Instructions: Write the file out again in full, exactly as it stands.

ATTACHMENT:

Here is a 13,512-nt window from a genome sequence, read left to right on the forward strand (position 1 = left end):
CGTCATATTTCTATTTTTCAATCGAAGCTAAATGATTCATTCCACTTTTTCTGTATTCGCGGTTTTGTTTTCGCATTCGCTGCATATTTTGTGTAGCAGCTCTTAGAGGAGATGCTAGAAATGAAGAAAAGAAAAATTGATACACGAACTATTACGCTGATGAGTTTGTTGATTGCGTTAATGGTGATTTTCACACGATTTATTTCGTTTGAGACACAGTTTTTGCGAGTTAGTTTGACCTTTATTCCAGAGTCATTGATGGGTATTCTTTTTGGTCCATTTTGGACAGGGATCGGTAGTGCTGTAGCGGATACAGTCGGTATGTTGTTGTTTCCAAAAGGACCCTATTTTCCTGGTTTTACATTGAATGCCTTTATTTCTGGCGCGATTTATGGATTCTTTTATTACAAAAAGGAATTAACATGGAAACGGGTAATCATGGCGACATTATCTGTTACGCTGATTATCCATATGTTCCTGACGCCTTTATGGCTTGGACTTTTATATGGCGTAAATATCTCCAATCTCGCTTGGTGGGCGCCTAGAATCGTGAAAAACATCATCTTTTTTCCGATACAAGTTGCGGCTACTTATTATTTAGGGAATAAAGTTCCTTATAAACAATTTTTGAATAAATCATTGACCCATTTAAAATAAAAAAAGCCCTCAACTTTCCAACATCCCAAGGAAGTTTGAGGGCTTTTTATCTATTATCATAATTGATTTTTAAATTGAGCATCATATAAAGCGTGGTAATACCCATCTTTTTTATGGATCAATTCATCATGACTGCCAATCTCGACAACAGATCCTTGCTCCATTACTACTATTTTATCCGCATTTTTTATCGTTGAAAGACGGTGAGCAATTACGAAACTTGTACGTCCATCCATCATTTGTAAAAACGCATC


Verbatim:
Here is a 13,512-nt window from a genome sequence, read left to right on the forward strand (position 1 = left end):
CGTCATATTTCTATTTTTCAATCGAAGCTAAATGATTCATTCCACTTTTTCTGTATTCGCGGTTTTGTTTTCGCATTCGCTGCATATTTTGTGTAGCAGCTCTTAGAGGAGATGCTAGAAATGAAGAAAAGAAAAATTGATACACGAACTATTACGCTGATGAGTTTGTTGATTGCGTTAATGGTGATTTTCACACGATTTATTTCGTTTGAGACACAGTTTTTGCGAGTTAGTTTGACCTTTATTCCAGAGTCATTGATGGGTATTCTTTTTGGTCCATTTTGGACAGGGATCGGTAGTGCTGTAGCGGATACAGTCGGTATGTTGTTGTTTCCAAAAGGACCCTATTTTCCTGGTTTTACATTGAATGCCTTTATTTCTGGCGCGATTTATGGATTCTTTTATTACAAAAAGGAATTAACATGGAAACGGGTAATCATGGCGACATTATCTGTTACGCTGATTATCCATATGTTCCTGACGCCTTTATGGCTTGGACTTTTATATGGCGTAAATATCTCCAATCTCGCTTGGTGGGCGCCTAGAATCGTGAAAAACATCATCTTTTTTCCGATACAAGTTGCGGCTACTTATTATTTAGGGAATAAAGTTCCTTATAAACAATTTTTGAATAAATCATTGACCCATTTAAAATAAAAAAAGCCCTCAACTTTCCAACATCCCAAGGAAGTTTGAGGGCTTTTTATCTATTATCATAATTGATTTTTAAATTGAGCATCATATAAAGCGTGGTAATACCCATCTTTTTTATGGATCAATTCATCATGACTGCCAATCTCGACAACAGATCCTTGCTCCATTACTACTATTTTATCCGCATTTTTTATCGTTGAAAGACGGTGAGCAATTACGAAACTTGTACGTCCATCCATCATTTGTAAAAACGCATC